You may have heard that while women make up half of the national workforce, they only make up 25% of the STEM (Science, Technology, Engineering, and Math) workforce. This lack of representation extends to pop culture and our culture’s image of who a scientist is. Close your eyes. Imagine what a scientist looks like. Does the scientist look something like this?
The majority of nerdy geeks we see on screen are white men, but sometimes there are exceptions. Sometimes a movie comes along, so amazing, so funny, that it gets its own day.
Cady Heron comes into a new high school ahead of her grade in math, and while she’s originally proud of this, she starts pretending to be bad at calculus so that her crush, Aaron Samuels, will tutor her.
While this exact scenario may not happen in real life, it’s true that many girls start showing less interest in STEM during high school. They are taught that science and math are boy subjects and can be discouraged from pursuing STEM.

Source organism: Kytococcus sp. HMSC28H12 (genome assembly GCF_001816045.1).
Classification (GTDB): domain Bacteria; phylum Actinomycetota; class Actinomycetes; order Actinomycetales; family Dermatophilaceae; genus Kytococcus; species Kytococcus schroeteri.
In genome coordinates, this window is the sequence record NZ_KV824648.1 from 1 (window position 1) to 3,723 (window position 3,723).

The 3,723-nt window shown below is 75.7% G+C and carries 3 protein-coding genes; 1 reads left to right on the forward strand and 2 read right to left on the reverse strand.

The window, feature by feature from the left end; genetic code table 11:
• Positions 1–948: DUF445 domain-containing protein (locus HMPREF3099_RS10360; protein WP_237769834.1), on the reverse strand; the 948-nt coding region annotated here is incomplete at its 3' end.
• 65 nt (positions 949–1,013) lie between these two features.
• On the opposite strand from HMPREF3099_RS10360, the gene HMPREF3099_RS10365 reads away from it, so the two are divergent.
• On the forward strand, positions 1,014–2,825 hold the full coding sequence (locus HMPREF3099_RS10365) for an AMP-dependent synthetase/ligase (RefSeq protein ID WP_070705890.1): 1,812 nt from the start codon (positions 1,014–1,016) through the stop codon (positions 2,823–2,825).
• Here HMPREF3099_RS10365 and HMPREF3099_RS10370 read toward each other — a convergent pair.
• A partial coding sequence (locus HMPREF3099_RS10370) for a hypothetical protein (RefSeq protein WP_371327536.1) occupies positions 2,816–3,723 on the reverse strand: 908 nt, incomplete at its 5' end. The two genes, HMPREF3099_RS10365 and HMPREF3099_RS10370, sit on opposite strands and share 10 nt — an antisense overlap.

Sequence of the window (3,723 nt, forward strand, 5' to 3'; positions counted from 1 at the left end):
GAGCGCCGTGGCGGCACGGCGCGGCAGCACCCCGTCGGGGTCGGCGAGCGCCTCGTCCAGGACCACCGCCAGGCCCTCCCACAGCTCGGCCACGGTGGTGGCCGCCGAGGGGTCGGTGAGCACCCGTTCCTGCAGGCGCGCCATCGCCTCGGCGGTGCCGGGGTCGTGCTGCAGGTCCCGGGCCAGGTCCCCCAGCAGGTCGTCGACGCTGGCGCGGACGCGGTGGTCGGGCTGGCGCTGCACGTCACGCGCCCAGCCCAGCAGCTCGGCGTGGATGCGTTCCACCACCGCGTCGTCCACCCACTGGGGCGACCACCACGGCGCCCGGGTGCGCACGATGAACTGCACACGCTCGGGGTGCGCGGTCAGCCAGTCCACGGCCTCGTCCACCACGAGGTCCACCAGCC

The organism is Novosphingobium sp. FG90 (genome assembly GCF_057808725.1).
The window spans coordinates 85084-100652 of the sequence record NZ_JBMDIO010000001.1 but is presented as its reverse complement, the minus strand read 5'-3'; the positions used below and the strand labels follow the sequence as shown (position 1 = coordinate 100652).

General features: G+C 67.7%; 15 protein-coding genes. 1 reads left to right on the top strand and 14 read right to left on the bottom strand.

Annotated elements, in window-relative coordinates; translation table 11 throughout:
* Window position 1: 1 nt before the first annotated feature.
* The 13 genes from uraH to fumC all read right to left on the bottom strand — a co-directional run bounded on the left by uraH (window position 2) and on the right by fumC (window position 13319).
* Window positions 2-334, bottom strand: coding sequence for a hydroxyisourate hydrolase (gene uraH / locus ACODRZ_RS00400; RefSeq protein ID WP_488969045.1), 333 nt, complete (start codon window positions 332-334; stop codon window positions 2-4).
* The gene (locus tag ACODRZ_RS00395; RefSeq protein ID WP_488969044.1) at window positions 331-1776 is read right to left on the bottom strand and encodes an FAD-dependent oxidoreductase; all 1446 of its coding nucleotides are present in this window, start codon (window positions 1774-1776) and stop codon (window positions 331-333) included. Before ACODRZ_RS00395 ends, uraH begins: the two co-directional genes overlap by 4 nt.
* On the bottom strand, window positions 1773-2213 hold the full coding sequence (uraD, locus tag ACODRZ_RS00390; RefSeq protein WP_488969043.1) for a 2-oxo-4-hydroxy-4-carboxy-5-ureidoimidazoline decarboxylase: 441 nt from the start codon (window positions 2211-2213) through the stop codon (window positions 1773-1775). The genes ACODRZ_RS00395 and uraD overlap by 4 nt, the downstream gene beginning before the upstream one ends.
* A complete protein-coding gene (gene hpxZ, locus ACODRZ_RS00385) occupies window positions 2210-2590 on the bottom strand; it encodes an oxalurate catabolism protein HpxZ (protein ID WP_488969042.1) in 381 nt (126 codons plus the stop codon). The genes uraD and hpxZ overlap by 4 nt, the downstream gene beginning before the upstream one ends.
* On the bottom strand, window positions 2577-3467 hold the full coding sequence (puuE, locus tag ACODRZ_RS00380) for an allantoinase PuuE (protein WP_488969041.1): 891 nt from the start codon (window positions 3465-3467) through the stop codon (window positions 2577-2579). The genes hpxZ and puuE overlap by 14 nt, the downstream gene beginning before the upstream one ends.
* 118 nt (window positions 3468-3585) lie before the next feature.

After failing a Calculus test, Cady Heron has to earn extra credit by becoming a mathlete. She wins the competition for her team and wears her jacket proudly to the Spring Fling.
Cady’s experience as a mathlete might not be what Mean Girls is most famous for (which for some reason is this):
But it has shown to girls over the past ten years (yes, you’re that old), that girls (no matter how pretty they are) can do STEM too.
Happy Mean Girls Appreciation Day everyone!